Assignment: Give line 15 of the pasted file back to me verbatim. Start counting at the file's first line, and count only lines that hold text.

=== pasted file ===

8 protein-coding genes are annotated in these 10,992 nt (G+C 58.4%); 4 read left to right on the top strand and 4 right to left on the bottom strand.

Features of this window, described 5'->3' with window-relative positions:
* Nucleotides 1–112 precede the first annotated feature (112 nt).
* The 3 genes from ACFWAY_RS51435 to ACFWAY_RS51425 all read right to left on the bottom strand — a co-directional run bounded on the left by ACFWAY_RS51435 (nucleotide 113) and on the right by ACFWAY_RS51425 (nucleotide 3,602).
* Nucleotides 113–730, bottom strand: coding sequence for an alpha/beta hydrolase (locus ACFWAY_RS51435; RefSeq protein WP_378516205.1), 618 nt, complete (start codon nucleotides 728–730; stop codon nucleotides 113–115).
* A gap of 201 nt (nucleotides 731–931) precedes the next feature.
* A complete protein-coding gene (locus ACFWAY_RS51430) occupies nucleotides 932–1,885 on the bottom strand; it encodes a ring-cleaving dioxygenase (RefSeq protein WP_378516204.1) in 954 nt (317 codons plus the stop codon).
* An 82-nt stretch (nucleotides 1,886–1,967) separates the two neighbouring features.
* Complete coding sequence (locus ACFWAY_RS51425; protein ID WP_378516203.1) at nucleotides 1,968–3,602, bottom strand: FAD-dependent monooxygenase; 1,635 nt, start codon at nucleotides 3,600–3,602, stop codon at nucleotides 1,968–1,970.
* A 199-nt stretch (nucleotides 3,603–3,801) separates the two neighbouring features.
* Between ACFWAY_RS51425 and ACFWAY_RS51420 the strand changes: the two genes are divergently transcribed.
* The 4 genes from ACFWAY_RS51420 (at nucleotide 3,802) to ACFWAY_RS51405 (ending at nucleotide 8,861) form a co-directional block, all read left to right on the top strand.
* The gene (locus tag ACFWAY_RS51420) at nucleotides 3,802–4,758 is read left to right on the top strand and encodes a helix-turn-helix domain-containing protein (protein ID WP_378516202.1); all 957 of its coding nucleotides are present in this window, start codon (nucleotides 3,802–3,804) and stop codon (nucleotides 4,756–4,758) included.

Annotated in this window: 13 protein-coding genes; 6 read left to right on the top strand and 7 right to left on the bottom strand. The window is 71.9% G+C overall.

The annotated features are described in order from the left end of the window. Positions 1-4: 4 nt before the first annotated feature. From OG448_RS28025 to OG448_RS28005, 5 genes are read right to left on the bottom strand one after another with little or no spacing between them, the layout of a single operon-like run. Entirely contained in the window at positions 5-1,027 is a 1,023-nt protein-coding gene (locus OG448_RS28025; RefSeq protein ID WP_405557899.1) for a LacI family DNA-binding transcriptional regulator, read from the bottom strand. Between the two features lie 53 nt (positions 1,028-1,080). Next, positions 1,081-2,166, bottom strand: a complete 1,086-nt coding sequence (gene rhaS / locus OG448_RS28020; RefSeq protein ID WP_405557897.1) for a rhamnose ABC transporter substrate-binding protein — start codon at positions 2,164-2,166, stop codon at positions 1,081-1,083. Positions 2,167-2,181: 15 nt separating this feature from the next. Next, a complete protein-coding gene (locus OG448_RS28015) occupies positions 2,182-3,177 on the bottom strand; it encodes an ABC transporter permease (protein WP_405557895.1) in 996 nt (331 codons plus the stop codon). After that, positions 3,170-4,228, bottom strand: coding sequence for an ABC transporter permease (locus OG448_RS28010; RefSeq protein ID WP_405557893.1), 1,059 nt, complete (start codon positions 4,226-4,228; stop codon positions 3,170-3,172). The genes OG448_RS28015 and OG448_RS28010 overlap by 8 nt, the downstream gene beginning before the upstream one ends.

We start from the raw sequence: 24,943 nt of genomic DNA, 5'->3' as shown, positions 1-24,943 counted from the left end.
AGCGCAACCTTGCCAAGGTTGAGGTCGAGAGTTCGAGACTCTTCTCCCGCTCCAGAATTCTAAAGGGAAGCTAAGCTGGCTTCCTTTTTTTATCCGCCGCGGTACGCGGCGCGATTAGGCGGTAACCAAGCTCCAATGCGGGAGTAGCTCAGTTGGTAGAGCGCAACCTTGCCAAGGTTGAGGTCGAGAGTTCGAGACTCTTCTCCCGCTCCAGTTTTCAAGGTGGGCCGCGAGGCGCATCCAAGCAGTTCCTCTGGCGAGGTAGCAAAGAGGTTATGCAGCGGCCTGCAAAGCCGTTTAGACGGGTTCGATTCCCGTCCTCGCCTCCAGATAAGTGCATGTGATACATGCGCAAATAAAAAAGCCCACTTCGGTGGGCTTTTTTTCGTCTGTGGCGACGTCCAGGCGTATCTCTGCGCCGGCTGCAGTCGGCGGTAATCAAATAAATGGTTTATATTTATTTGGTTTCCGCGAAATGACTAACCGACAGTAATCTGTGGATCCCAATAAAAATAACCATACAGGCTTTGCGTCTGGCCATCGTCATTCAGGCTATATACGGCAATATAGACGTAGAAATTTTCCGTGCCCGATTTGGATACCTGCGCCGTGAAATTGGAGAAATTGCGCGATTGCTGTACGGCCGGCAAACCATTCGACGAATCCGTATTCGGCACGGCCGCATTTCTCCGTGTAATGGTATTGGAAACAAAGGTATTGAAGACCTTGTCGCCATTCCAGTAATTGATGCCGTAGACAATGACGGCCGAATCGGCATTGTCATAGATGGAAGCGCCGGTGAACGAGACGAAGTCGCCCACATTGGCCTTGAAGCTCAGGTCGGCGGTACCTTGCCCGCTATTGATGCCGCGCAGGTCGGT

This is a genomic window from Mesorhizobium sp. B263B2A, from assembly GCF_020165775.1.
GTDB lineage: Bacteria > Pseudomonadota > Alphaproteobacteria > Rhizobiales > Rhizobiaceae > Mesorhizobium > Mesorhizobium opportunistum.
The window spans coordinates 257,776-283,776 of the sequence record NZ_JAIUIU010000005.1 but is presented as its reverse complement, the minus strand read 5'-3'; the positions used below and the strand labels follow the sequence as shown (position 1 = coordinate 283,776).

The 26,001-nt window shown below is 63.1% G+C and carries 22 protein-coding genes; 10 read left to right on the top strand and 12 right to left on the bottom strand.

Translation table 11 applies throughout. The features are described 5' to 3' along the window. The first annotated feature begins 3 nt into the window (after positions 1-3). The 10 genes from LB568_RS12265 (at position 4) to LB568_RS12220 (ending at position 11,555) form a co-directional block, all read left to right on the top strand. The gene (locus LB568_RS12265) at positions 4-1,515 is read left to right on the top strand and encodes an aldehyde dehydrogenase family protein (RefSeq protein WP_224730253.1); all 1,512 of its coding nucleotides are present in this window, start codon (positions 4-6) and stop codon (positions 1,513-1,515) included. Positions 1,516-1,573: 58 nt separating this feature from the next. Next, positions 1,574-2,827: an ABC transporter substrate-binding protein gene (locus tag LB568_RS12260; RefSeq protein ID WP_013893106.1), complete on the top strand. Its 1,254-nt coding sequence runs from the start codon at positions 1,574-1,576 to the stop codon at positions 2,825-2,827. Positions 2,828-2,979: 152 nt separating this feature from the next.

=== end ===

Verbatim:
The annotated features are described in order from the left end of the window. Positions 1-4: 4 nt before the first annotated feature. From OG448_RS28025 to OG448_RS28005, 5 genes are read right to left on the bottom strand one after another with little or no spacing between them, the layout of a single operon-like run. Entirely contained in the window at positions 5-1,027 is a 1,023-nt protein-coding gene (locus OG448_RS28025; RefSeq protein ID WP_405557899.1) for a LacI family DNA-binding transcriptional regulator, read from the bottom strand. Between the two features lie 53 nt (positions 1,028-1,080). Next, positions 1,081-2,166, bottom strand: a complete 1,086-nt coding sequence (gene rhaS / locus OG448_RS28020; RefSeq protein ID WP_405557897.1) for a rhamnose ABC transporter substrate-binding protein — start codon at positions 2,164-2,166, stop codon at positions 1,081-1,083. Positions 2,167-2,181: 15 nt separating this feature from the next. Next, a complete protein-coding gene (locus OG448_RS28015) occupies positions 2,182-3,177 on the bottom strand; it encodes an ABC transporter permease (protein WP_405557895.1) in 996 nt (331 codons plus the stop codon). After that, positions 3,170-4,228, bottom strand: coding sequence for an ABC transporter permease (locus OG448_RS28010; RefSeq protein ID WP_405557893.1), 1,059 nt, complete (start codon positions 4,226-4,228; stop codon positions 3,170-3,172). The genes OG448_RS28015 and OG448_RS28010 overlap by 8 nt, the downstream gene beginning before the upstream one ends.